You don’t have to tell us that Republicans and Democrats do not agree on much these days in Congress. Whether the subject is to repeal Obamacare or raise the nation’s minimum wage, Congressional Republicans and Democrats—for the most part—line up along party lines, and it is easy to then assume that all issues in Washington are inherently partisan.

But members of Congress are more than members of political parties. We are mothers and fathers, aunts and uncles, and grandmothers and grandfathers.  And this common bond unites us together stronger than the bonds of partisanship. We absolutely must protect our nation’s children just as we protect the children who are in our homes and in our families.


Last June, Republican and Democratic women members of the House of Representatives joined forces to sign a proclamation that “Our Daughters are Not for Sale” where they declared a shared commitment to end human trafficking and exploitation of American girls.

And thankfully it was not long until the men followed suit with a “Fathers of Congress” event with members from both parties and both representatives and senators coming together for one single purpose: giving their voices to help girls in the United States who are being bought and sold for sex.

As for the two of us, even though we come from different parts of the country and are registered in different political parties, the facts about human trafficking in the United States haunt us equally. Unfortunately, many girls and boys are arrested and charged with prostitution. A child who is not of the age to consent to sex cannot be a prostitute and should not be arrested at all but rather treated for what they are: victims. And the men who exploit children should never be called johns but should rightfully be called child abusers.

A recent study cited by the Department of Justice concluded that at least 100,000 young people are at risk for commercial exploitation.

According to the DOJ, the average age of entry for child sex trafficking victims in the United States is 12-14 years old.

And, not surprisingly, some of the nation’s most vulnerable children are most at-risk of being trafficked. In fact, cities throughout the nation report that the vast majority of child victims of trafficking are current or former foster youth. Additionally, the National Runaway Hotline concluded that one in three teens on the street will be lured into the sex trade within 48 hours of leaving home.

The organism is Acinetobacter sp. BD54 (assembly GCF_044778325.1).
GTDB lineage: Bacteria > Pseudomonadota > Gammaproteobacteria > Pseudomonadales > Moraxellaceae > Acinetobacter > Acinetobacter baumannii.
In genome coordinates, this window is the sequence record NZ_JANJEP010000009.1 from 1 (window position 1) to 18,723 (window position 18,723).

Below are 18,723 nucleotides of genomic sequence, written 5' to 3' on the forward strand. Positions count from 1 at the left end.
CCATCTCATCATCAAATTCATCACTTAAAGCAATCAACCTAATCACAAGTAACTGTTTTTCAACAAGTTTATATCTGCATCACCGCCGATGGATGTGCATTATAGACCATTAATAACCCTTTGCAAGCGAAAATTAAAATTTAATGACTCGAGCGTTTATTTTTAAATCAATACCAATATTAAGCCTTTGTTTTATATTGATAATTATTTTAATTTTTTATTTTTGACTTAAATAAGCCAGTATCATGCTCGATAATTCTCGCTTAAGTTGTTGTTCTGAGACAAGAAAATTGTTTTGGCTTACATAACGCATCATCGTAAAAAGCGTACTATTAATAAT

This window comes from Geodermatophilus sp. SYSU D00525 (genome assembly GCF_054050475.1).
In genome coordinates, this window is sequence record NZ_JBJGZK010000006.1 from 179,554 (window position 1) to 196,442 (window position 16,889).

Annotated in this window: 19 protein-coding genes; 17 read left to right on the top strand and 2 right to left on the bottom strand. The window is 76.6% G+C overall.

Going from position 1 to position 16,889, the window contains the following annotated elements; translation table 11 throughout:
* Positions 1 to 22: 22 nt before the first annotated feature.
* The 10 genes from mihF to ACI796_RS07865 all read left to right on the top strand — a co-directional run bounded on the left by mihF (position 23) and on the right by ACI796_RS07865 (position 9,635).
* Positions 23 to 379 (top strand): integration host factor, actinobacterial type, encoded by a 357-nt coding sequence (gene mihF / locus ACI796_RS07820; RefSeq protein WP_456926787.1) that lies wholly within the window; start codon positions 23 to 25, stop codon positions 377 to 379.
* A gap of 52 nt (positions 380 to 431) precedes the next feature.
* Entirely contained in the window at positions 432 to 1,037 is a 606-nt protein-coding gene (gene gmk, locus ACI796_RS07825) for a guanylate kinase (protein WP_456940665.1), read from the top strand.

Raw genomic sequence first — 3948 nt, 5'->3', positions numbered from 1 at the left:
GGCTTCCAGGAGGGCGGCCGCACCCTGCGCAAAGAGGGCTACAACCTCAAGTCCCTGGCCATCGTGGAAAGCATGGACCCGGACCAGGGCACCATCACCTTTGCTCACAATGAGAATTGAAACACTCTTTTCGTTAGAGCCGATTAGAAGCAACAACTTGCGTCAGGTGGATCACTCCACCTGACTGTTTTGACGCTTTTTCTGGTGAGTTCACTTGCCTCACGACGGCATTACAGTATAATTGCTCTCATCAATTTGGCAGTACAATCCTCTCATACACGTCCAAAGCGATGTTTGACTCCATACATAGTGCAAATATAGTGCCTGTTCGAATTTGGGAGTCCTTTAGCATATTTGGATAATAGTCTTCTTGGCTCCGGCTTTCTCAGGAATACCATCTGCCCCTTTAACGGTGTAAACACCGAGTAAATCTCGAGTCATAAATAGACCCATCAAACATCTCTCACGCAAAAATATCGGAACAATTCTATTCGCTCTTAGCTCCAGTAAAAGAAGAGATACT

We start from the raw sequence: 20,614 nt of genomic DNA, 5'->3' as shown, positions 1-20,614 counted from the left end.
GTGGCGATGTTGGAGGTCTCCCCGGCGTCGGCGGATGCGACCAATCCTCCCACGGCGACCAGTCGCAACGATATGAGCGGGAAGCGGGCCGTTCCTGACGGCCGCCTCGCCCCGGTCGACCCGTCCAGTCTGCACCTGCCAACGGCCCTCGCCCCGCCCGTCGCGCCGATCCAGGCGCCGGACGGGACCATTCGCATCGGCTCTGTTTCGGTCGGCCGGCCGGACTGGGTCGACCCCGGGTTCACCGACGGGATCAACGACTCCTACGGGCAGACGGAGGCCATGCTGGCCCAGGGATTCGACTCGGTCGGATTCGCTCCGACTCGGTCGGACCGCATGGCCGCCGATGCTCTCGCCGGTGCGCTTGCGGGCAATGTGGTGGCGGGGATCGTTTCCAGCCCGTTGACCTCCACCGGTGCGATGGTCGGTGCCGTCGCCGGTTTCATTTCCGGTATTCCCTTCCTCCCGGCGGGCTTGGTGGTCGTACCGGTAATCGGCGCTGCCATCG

A national problem requires a national answer. Members of Congress from both sides are working across the aisle to advance a number of bills to prevent trafficking, protect and serve victims, and prosecute exploiters.  

For example, the “Justice for Human Trafficking Act” and the “End Sex Trafficking Act” have attracted Democrats and Republicans from across the country and the ideological spectrum because they will greatly increase victims' access to services, curb the demand that is fueling the child sex trafficking market, and punish individuals who purchase underage girls for sex.

To better protect our foster youth from exploitation, there are the bi-partisan “Preventing Sex Trafficking and Improving Opportunities for Youth in Foster Care Act” and the “Strengthening the Child Welfare Response to Trafficking Act.” These bills will ensure that child welfare agencies are better equipped to prevent victimization and provide the appropriate services to foster youth who have been exploited.

These bills will also enable us to collect essential information in order to understand the scope of child trafficking in our states and communities and monitor trends.

When it comes to helping the children most in need, we have removed our partisan blinders to focus on well thought-out and practical solutions.

Now it’s time for Congress to take action and move our bills into law.

Our nation’s future depends on it.

Bass has represented California's 37th Congressional District since 2011. She sits on the Judiciary and the Foreign Affairs committees. Poe has represented Texas's 2nd Congressional District since 2005. He sits on the Judiciary and the Foreign Affairs committees.